SBCO

Board of Supervisors’ lack of knowledge in county affairs part of the ‘culture,’ attorney says

By Matthew Cabe
Staff Writer
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Posted: Apr. 13, 2016 at 5:48 PM
Updated: April 14, 2016 at 8:43 AM

SAN BERNARDINO — A jury voted 11-1 Monday to award a former San Bernardino County Fire Department division chief more than $700,000 in damages related to an age discrimination case against the county and its fire department, according to the plaintiff’s attorneys.

George Corley, 62, was awarded $544,000 for past lost earnings and $160,000 for future loss earnings, court documents show.

The nearly unanimous verdict came almost four years after Corley’s attorney, Redlands-based Sandra Noel, filed a complaint with the Superior Court of San Bernardino that alleged Corley was wrongfully terminated in February 2012 by San Bernardino County Fire Chief Mark Hartwig.

Hartwig cited an “incompatibility of management style” for his decision to fire Corley — then 58 — whose termination came after 38 years in the fire service, according to the complaint.

Noel contended in the complaint, however, that Corley’s termination came following Hartwig’s 2011 decision — without approval from the Board of Supervisors — to relax “the minimum requirements to compete for the Division Chief position” to allow younger, less experienced and lower-paid personnel to apply for the position.

She told the Daily Press that Hartwig’s not getting board approval prior to making his decision is part of a systemic problem within the county.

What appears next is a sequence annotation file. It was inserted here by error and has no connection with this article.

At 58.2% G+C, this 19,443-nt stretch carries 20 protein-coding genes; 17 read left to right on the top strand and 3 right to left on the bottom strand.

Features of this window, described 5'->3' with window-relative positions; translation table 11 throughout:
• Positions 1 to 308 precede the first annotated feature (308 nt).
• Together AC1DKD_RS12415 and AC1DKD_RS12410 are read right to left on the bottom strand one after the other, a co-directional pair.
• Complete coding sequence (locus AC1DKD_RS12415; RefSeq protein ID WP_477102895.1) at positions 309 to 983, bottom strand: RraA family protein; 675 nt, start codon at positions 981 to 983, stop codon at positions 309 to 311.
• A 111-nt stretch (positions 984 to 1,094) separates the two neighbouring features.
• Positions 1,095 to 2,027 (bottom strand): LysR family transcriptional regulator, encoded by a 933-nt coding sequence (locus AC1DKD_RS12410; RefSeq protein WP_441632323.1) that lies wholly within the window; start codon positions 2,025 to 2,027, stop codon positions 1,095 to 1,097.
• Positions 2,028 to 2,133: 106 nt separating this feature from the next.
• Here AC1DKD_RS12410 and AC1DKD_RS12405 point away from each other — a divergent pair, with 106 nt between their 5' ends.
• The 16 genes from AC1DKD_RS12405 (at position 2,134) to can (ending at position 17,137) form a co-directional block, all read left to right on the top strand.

“I think that’s just sort of the culture in San Bernardino County,” Noel said. “There’s a lot of things that go on without the board knowing it.”

The Daily Press’ attempts to reach Hartwig, the county’s attorney Arthur Preciado and county CEO Greg Devereaux — who testified during the month-long trial — were unsuccessful; San Bernardino County Spokesman David Wert told the Daily Press the county would not comment “until after the judge (John Pacheco) is done with the case.”

In May 2011, according to Noel’s complaint, Hartwig was selected and appointed County Fire Chief by Devereaux, a move supported by then Fire Captain and Union President Bret Henry “in exchange for the Union agreeing to reduce non-exempt department firefighting employment by 7 (percent) as demanded by … Devereaux.”

The complaint added that Henry agreed to the 7-percent reduction, as well as a reduction in salaries in exchange for promotions “to very high level positions” for Henry and then Fire Captain and Union Vice President Don Trapp “without having to satisfy the required experience necessary to compete for the Division Chief position.”

Henry could not be reached for comment, but a post on his Facebook page showed that he served as a witness on Corley’s behalf during the trial.

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